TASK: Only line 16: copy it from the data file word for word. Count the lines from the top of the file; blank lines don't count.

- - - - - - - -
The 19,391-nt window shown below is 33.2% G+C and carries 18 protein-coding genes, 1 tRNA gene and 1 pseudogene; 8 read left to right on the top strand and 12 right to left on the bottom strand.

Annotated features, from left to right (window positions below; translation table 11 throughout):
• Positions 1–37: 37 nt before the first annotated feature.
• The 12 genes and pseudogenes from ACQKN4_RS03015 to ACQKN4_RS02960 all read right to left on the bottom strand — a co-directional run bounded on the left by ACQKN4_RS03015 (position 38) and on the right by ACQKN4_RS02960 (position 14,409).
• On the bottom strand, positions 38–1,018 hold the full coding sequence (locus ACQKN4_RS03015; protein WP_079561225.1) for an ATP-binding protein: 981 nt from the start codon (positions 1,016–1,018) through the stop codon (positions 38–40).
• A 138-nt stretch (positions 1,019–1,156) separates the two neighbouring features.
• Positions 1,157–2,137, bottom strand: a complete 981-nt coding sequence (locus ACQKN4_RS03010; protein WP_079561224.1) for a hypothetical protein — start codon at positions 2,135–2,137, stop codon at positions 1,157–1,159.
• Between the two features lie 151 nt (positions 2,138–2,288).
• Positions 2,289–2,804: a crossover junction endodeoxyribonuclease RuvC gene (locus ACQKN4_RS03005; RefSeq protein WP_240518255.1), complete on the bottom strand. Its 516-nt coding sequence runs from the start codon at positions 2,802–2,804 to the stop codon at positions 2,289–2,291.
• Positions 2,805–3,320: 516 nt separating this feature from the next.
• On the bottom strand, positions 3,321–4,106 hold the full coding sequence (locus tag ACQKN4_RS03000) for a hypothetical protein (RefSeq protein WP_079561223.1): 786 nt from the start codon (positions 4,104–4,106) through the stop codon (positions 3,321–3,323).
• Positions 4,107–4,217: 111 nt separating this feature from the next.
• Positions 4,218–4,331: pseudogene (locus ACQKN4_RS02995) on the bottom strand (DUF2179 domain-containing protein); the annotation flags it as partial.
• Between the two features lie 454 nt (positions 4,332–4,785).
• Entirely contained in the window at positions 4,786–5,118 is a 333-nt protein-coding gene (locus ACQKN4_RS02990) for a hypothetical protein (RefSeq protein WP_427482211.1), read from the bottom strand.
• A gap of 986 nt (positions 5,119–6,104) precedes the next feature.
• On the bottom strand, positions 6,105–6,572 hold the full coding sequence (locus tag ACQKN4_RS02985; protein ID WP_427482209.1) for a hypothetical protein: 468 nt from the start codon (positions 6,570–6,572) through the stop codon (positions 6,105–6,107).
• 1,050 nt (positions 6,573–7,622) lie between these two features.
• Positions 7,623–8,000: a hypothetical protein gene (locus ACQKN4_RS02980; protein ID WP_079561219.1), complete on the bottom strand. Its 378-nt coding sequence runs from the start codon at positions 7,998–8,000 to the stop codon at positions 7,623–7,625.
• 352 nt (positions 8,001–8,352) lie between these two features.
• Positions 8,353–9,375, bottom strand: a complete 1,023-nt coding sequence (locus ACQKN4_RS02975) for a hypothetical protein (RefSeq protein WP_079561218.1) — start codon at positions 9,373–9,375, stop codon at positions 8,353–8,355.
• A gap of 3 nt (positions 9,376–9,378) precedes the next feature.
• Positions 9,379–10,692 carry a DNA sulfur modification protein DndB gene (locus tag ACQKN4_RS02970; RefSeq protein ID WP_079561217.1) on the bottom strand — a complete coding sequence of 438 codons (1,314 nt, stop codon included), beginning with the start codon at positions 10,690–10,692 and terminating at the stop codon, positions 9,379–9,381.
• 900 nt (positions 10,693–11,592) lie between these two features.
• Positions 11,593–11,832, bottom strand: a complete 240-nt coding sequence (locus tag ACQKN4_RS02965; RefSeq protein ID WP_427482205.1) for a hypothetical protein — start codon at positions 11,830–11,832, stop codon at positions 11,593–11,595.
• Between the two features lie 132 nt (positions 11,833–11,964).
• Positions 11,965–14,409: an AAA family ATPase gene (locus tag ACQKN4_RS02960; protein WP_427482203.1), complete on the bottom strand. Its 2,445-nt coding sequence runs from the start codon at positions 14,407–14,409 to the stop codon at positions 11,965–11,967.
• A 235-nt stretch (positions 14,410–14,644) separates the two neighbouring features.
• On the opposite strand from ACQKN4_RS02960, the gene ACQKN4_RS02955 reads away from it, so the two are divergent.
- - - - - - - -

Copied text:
• A gap of 986 nt (positions 5,119–6,104) precedes the next feature.